The media regulator received 17 complaints about Fatima Manji presenting news of the massacre.
But it has also emerged that the former editor of The Sun, Kelvin MacKenzie, who used his regular column in the paper to urge people to complain, did not lodge a complaint to Ofcom himself.
In July, Mr MacKenzie argued the television channel would not have used an “Orthodox Jew to cover the Israeli-Palestinian conflict”, and should not have used Ms Manji, to cover the Nice attack.
He wrote: “Was it appropriate for her to be on camera when there had been yet another shocking slaughter by a Muslim?
“Was it done to stick one in the eye of the ordinary viewer who looks at the hijab as a sign of the slavery of Muslim women by a male-dominated and clearly violent religion?”
Mr Mackenzie’s column prompted more than 1,400 complaints to the Independent Press Standards Organisation (IPSO), and The Sun deleted a tweet promoting the column.
At the time, Ms Manji wrote a response to the Sun article in the Liverpool Echo, writing: “It would be easy to dismiss Kelvin MacKenzie as an embarrassing, and serially embarrassed, relic of a bygone era in British journalism.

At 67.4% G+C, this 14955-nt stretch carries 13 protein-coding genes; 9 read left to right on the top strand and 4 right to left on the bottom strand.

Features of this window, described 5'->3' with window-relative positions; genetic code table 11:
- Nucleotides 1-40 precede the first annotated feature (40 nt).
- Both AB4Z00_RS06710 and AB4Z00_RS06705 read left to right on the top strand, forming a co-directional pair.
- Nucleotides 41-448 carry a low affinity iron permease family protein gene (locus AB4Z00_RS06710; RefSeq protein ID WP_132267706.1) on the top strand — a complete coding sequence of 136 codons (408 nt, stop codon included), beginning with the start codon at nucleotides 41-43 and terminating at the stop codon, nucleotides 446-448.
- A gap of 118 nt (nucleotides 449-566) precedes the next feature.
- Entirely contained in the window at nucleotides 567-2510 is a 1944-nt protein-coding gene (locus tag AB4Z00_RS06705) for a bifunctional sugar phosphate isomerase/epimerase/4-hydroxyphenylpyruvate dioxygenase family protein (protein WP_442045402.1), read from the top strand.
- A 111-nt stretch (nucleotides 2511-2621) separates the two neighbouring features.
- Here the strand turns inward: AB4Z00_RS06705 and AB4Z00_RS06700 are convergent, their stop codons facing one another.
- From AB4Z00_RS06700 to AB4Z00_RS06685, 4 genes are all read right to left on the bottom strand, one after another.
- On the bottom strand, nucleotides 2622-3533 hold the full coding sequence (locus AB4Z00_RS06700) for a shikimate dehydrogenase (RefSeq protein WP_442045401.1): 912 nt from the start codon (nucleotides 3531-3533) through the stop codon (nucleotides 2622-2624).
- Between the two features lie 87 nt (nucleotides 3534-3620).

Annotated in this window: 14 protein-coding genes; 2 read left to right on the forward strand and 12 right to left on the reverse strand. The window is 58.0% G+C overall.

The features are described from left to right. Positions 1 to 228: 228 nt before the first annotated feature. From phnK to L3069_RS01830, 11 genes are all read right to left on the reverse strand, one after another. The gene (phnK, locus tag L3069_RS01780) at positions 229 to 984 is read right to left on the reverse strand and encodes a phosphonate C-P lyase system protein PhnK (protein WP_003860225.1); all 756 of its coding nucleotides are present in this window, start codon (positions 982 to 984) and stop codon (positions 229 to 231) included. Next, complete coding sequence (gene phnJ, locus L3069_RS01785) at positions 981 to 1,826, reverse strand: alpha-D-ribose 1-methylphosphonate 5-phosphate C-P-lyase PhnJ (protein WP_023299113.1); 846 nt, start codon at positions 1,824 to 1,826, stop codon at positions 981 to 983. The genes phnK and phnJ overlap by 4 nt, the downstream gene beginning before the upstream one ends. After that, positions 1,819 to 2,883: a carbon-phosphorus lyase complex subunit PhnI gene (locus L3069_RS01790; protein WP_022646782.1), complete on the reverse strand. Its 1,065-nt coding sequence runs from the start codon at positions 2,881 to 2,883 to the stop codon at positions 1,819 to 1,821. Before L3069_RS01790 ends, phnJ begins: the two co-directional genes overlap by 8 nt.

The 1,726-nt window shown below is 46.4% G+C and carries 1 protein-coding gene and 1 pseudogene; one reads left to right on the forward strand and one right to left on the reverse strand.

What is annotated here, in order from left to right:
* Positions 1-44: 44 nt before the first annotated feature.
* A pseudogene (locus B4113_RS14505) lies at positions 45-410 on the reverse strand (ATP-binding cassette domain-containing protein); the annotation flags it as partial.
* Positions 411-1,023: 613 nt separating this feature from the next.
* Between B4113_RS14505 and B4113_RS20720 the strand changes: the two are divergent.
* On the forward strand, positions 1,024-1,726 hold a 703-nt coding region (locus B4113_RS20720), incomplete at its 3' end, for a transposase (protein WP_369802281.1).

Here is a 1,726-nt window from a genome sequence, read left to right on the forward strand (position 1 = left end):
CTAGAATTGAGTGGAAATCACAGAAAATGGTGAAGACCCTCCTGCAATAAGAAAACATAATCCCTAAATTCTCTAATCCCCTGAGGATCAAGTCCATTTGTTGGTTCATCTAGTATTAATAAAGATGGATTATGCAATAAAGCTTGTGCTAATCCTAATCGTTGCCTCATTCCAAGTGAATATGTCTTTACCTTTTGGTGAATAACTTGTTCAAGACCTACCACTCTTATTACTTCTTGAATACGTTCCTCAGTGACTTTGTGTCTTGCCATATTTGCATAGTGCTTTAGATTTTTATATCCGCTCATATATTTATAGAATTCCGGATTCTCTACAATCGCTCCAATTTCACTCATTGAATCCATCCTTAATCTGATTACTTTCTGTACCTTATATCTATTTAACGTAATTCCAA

“But it’s dangerous to regard Mr MacKenzie and those who echo his Islamophobic sentiments as mere pantomime villains.
“Their soapbox allows them to spread their ill-informed, irresponsible and malevolent invective to millions of readers. Racist and Islamophobic rhetoric has real consequences – lives have been lost and shattered in our own country.
“Mr MacKenzie’s article was but one wild screed in a long-running and widespread campaign to intimidate Muslims out of public life.”
An Ofcom spokesperson confirmed to the Independent that Mr Mackenzie did not lodge a complaint himself.
The spokesperson said: “We received a small number of complaints that it was inappropriate for a presenter wearing a hijab to present a report on the attack in Nice. We won’t be taking the matter forward for investigation.
“The selection of a presenter is an editorial matter for the broadcaster, and the way in which the presenter chose to dress in this case did not raise any issues under our rules.”
Channel 4 said the presenting timetable was drawn up in advance of the attack, and in a statement said Mr MacKenzie’s comments were “offensive, completely unacceptable, and arguably tantamount to inciting religious and even racial hatred”.
The statement said: “It is wrong to suggest that a qualified journalist should be barred from reporting on a particular story or present on a specific day because of their faith.
“Fatima Manji is an award-winning journalist. We are proud that she is part of our team and will receive, as ever, our full support in the wake of his comments.”
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